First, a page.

In Far East Energy’'s case, the plum award was a 1.3-million-acre concession in China’s coal rich Shanxi and Yunnan provinces. The properties have potential recoverable CBM resource of between 9.2 and 12.5 trillion cubic feet. They are situated near two major national pipelines running to both Beijing and Shanghai. According to the company’s website, when the Shanxi project is fully developed, it could sustain an estimated 3,000 horizontal gas wells. If that’s the case, this might become one of the world’s largest CBM projects.

Chairman John Mihm had been a senior vice president for Phillips Petroleum, prior to the company’s merger with Conoco, and was involved in supplying technical support for the ConocoPhillips Shanxi project before it was farmed out to Far East Energy. If ConocoPhillips participated only on an overriding-royalty basis, then Far East would partner with CUCBM and own 66.5-percent of Shanxi. If ConocoPhillips participates, Far East would retain a 40-percent interest.

Test wells drilled on two of the company’s blocks have so far indicated gas contents ranging between 280 and 650 cubic feet per ton of coal. These initial results compare favorably with two of the most prolific CBM basins in the United States, New Mexico’s San Juan Basin (300 – 700 cu ft/ton) and Alabama’s Black Warrior Basin (250 – 500 cu ft/ton). According to Far East Energy, internal ConocoPhillips documents demonstrated strong promise and said the “coal was well cleated and coal samples have high gas contents.” One key factor in evaluating a CBM play is the thickness of the coal seams. At Shanxi, four coal seams average 9 feet thick with total of 60 feet in coalbed thickness.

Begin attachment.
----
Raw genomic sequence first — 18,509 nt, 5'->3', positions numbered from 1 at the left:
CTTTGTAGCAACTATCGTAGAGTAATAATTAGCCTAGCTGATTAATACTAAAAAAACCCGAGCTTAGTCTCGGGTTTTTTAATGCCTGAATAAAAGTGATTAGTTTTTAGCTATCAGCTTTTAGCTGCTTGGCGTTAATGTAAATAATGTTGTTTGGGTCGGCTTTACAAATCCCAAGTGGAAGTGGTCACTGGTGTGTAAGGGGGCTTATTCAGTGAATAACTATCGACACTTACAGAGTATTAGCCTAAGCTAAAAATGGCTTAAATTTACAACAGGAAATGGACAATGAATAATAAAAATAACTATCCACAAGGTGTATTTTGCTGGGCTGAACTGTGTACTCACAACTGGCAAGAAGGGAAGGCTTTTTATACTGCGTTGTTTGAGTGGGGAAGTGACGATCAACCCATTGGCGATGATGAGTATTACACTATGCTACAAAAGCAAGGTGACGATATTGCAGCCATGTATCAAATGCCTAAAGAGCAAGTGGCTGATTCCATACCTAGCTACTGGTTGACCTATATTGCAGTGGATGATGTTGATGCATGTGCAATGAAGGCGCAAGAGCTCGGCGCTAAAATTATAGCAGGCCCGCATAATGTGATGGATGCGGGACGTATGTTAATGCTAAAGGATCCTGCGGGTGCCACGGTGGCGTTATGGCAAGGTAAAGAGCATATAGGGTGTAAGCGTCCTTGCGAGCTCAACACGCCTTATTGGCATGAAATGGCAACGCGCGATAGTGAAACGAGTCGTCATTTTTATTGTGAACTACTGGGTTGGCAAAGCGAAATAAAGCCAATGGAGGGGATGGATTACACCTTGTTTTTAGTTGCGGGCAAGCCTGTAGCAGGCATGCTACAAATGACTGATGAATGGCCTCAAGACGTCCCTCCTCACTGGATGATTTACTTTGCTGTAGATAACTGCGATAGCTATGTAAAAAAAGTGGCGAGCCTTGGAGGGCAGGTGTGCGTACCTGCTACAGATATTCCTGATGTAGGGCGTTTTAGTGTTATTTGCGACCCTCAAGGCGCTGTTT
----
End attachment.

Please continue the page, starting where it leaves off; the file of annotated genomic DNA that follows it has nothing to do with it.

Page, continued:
Having been a previous director of Far East Energy, Tunaye Sai was able to develop his own connections in China. This led to his negotiating the Guizhou CBM concession in south central China – again another enormous block of 970 square kilometers – which was acquired by Canadian based AsiaCanada Energy. This became a wholly owned subsidiary of Pacific Asia China Energy, of which he serves as President and which began publicly trading on the Toronto Venture Exchange, this past January.

His concession was the first awarded to a Canadian company by the Chinese who had previously only dealt with U.S. and Australian-based companies. Since then, China has awarded concessions to three additional Canadian companies. Again, the potential gas content of these concessions is staggering. In the case of the Guizhou concession, it could conceivably host a high-case scenario of 11.2 trillion cubic feet of gas. In an interview we conducted with Eric Nuttall, CBM research analyst for Canada'’s Sprott Asset Management, he estimated for each trillion cubic feet of gas, a company might anticipate a market capitalization as high as $1 billion. Most CBM companies developing prospects in China, such as Far East Energy and Pacific Asia China Energy, are likely to be somewhat discounted because of country risk.